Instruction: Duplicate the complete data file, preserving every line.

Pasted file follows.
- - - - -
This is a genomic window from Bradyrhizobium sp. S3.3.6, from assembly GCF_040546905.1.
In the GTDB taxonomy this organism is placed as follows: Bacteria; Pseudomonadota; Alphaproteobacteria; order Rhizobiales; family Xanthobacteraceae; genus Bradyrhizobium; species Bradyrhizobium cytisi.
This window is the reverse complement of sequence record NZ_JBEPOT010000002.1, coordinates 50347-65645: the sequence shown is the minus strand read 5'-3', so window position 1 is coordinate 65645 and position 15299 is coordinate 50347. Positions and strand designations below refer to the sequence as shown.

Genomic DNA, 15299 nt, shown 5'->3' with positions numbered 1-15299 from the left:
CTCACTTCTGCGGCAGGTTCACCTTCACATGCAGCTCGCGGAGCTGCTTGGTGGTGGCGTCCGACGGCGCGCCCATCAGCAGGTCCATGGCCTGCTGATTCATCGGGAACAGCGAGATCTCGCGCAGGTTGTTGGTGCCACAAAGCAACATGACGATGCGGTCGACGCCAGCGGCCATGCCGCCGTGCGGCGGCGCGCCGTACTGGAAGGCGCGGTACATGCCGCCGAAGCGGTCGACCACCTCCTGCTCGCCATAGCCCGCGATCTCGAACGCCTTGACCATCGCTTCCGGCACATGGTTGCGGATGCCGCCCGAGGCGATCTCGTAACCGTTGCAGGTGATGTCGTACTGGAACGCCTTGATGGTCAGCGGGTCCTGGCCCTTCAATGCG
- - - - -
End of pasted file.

This is a genomic window from Bradyrhizobium sp. S3.3.6, from assembly GCF_040546905.1.
In the GTDB taxonomy this organism is placed as follows: Bacteria; Pseudomonadota; Alphaproteobacteria; order Rhizobiales; family Xanthobacteraceae; genus Bradyrhizobium; species Bradyrhizobium cytisi.
This window is the reverse complement of sequence record NZ_JBEPOT010000002.1, coordinates 50347-65645: the sequence shown is the minus strand read 5'-3', so window position 1 is coordinate 65645 and position 15299 is coordinate 50347. Positions and strand designations below refer to the sequence as shown.

Genomic DNA, 15299 nt, shown 5'->3' with positions numbered 1-15299 from the left:
CTCACTTCTGCGGCAGGTTCACCTTCACATGCAGCTCGCGGAGCTGCTTGGTGGTGGCGTCCGACGGCGCGCCCATCAGCAGGTCCATGGCCTGCTGATTCATCGGGAACAGCGAGATCTCGCGCAGGTTGTTGGTGCCACAAAGCAACATGACGATGCGGTCGACGCCAGCGGCCATGCCGCCGTGCGGCGGCGCGCCGTACTGGAAGGCGCGGTACATGCCGCCGAAGCGGTCGACCACCTCCTGCTCGCCATAGCCCGCGATCTCGAACGCCTTGACCATCGCTTCCGGCACATGGTTGCGGATGCCGCCCGAGGCGATCTCGTAACCGTTGCAGGTGATGTCGTACTGGAACGCCTTGATGGTCAGCGGGTCCTGGCCCTTCAATGCG